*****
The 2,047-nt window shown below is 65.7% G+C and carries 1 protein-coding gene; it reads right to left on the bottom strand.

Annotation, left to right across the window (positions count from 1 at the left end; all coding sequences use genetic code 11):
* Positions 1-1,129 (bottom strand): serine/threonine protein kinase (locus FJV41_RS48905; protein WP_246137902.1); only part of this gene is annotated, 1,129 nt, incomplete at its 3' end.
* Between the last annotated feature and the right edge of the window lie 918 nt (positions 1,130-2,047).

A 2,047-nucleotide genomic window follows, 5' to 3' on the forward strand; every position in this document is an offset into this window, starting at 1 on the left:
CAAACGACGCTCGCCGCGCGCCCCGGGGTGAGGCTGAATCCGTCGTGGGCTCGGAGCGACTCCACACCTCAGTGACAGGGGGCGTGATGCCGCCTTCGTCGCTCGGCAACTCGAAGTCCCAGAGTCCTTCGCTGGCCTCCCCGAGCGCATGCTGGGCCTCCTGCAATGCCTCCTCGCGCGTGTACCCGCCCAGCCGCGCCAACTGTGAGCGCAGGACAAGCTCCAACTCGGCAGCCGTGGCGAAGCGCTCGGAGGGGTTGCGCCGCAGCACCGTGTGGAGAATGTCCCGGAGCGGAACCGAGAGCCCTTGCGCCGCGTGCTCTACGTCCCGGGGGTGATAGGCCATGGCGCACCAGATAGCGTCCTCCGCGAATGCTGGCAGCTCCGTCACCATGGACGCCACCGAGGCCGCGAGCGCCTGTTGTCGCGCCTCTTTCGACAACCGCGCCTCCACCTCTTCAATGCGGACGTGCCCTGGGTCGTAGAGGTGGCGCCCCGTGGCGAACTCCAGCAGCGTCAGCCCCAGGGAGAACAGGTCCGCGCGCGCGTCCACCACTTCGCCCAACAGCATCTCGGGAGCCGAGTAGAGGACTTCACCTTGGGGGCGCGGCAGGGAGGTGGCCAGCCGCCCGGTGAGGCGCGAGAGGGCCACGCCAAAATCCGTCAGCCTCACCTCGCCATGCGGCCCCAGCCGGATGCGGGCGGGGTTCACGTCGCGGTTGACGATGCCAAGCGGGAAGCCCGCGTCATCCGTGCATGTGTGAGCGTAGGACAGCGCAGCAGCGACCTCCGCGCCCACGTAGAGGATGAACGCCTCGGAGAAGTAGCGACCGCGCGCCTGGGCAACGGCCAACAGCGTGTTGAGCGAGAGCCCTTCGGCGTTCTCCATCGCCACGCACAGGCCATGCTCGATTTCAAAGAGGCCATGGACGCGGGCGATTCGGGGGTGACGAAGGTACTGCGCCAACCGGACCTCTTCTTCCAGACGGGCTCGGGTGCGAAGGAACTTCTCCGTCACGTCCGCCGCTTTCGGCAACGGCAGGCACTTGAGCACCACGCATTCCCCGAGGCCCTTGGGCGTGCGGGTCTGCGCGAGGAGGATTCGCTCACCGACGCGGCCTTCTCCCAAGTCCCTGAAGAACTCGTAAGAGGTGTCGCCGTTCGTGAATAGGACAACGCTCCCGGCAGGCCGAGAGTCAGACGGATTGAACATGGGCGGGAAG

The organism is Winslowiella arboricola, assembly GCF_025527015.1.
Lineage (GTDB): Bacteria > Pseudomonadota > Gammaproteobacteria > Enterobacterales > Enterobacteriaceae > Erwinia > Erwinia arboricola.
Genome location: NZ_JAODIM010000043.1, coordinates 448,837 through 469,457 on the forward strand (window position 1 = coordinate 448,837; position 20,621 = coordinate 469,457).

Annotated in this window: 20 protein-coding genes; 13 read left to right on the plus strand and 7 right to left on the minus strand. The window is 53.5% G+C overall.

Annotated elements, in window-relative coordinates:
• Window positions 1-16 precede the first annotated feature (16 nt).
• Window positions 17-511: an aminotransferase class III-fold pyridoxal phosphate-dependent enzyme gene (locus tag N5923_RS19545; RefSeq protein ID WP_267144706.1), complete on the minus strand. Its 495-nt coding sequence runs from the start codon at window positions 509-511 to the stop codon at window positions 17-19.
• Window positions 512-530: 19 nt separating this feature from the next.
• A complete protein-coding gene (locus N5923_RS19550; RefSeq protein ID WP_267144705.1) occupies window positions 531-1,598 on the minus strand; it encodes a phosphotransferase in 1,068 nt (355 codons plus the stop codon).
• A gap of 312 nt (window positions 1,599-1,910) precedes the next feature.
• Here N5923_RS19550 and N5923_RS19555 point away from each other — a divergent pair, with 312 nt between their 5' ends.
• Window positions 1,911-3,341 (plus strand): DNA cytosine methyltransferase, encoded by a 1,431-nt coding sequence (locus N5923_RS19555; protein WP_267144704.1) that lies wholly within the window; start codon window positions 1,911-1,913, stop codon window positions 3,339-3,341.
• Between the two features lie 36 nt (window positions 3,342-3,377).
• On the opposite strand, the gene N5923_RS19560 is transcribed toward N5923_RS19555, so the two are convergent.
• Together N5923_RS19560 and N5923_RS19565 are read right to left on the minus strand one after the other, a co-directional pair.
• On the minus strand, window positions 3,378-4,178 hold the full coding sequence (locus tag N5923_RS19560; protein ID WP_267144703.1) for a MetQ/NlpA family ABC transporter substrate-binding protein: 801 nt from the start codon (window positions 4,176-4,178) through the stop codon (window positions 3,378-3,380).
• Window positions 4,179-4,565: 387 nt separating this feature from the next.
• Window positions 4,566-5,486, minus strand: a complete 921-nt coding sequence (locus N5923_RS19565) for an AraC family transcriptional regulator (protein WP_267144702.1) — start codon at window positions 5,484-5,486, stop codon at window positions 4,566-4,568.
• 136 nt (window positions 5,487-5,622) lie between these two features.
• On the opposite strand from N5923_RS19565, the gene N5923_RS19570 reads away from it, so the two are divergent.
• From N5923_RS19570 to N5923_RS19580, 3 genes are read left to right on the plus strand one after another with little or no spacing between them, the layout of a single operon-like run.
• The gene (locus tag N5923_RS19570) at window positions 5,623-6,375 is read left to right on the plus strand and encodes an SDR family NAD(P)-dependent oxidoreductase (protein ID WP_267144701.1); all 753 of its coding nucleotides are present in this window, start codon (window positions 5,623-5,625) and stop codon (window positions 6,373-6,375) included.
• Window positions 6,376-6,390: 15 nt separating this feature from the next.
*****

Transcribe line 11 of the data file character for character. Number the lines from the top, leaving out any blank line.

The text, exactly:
Annotated elements, in window-relative coordinates: